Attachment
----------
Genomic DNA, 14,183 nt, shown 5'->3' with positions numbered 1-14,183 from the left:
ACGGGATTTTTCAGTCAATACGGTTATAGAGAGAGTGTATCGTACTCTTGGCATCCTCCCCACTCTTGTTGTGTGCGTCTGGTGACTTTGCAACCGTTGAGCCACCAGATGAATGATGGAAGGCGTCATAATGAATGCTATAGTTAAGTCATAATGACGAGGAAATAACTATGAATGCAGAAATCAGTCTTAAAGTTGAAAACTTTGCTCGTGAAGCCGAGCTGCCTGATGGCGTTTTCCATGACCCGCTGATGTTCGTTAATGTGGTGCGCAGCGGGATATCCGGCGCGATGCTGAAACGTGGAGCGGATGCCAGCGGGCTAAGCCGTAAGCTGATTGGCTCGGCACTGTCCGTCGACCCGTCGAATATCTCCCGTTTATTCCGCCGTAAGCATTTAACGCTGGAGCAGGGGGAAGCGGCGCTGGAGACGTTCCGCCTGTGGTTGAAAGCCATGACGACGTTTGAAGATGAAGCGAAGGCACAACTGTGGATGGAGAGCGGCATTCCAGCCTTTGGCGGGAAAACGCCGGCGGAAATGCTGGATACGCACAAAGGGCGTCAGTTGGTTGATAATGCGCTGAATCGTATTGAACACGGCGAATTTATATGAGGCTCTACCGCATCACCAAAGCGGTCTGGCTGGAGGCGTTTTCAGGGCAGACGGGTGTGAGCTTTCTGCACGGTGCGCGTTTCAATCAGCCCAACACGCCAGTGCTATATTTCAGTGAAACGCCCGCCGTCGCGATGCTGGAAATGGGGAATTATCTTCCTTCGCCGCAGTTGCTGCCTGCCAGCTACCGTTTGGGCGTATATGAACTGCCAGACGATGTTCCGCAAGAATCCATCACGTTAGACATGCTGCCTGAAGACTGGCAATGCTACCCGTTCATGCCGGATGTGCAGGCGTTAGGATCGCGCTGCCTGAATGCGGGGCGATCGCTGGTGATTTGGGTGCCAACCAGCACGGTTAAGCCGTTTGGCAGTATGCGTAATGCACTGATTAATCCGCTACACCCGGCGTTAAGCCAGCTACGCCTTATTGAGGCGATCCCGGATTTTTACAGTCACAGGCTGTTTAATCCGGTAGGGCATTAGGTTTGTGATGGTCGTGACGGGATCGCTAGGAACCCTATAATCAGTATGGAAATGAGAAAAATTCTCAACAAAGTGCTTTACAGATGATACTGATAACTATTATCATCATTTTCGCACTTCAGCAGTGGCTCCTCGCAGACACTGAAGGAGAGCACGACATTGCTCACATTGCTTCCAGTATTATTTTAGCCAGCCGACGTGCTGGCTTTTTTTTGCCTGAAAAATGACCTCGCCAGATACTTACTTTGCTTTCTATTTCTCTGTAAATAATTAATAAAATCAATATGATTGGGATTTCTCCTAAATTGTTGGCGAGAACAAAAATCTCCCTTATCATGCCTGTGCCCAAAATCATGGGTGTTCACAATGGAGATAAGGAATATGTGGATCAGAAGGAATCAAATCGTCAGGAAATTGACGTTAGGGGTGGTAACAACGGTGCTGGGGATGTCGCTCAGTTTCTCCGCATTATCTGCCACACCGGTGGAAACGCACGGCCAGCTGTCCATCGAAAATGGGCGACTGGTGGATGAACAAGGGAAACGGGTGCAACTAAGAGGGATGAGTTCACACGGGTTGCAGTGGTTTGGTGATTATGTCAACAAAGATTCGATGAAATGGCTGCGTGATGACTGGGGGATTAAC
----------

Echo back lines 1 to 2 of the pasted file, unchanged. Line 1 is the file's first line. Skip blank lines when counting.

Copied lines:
Genomic DNA, 14,183 nt, shown 5'->3' with positions numbered 1-14,183 from the left:
ACGGGATTTTTCAGTCAATACGGTTATAGAGAGAGTGTATCGTACTCTTGGCATCCTCCCCACTCTTGTTGTGTGCGTCTGGTGACTTTGCAACCGTTGAGCCACCAGATGAATGATGGAAGGCGTCATAATGAATGCTATAGTTAAGTCATAATGACGAGGAAATAACTATGAATGCAGAAATCAGTCTTAAAGTTGAAAACTTTGCTCGTGAAGCCGAGCTGCCTGATGGCGTTTTCCATGACCCGCTGATGTTCGTTAATGTGGTGCGCAGCGGGATATCCGGCGCGATGCTGAAACGTGGAGCGGATGCCAGCGGGCTAAGCCGTAAGCTGATTGGCTCGGCACTGTCCGTCGACCCGTCGAATATCTCCCGTTTATTCCGCCGTAAGCATTTAACGCTGGAGCAGGGGGAAGCGGCGCTGGAGACGTTCCGCCTGTGGTTGAAAGCCATGACGACGTTTGAAGATGAAGCGAAGGCACAACTGTGGATGGAGAGCGGCATTCCAGCCTTTGGCGGGAAAACGCCGGCGGAAATGCTGGATACGCACAAAGGGCGTCAGTTGGTTGATAATGCGCTGAATCGTATTGAACACGGCGAATTTATATGAGGCTCTACCGCATCACCAAAGCGGTCTGGCTGGAGGCGTTTTCAGGGCAGACGGGTGTGAGCTTTCTGCACGGTGCGCGTTTCAATCAGCCCAACACGCCAGTGCTATATTTCAGTGAAACGCCCGCCGTCGCGATGCTGGAAATGGGGAATTATCTTCCTTCGCCGCAGTTGCTGCCTGCCAGCTACCGTTTGGGCGTATATGAACTGCCAGACGATGTTCCGCAAGAATCCATCACGTTAGACATGCTGCCTGAAGACTGGCAATGCTACCCGTTCATGCCGGATGTGCAGGCGTTAGGATCGCGCTGCCTGAATGCGGGGCGATCGCTGGTGATTTGGGTGCCAACCAGCACGGTTAAGCCGTTTGGCAGTATGCGTAATGCACTGATTAATCCGCTACACCCGGCGTTAAGCCAGCTACGCCTTATTGAGGCGATCCCGGATTTTTACAGTCACAGGCTGTTTAATCCGGTAGGGCATTAGGTTTGTGATGGTCGTGACGGGATCGCTAGGAACCCTATAATCAGTATGGAAATGAGAAAAATTCTCAACAAAGTGCTTTACAGATGATACTGATAACTATTATCATCATTTTCGCACTTCAGCAGTGGCTCCTCGCAGACACTGAAGGAGAGCACGACATTGCTCACATTGCTTCCAGTATTATTTTAGCCAGCCGACGTGCTGGCTTTTTTTTGCCTGAAAAATGACCTCGCCAGATACTTACTTTGCTTTCTATTTCTCTGTAAATAATTAATAAAATCAATATGATTGGGATTTCTCCTAAATTGTTGGCGAGAACAAAAATCTCCCTTATCATGCCTGTGCCCAAAATCATGGGTGTTCACAATGGAGATAAGGAATATGTGGATCAGAAGGAATCAAATCGTCAGGAAATTGACGTTAGGGGTGGTAACAACGGTGCTGGGGATGTCGCTCAGTTTCTCCGCATTATCTGCCACACCGGTGGAAACGCACGGCCAGCTGTCCATCGAAAATGGGCGACTGGTGGATGAACAAGGGAAACGGGTGCAACTAAGAGGGATGAGTTCACACGGGTTGCAGTGGTTTGGTGATTATGTCAACAAAGATTCGATGAAATGGCTGCGTGATGACTGGGGGATTAAC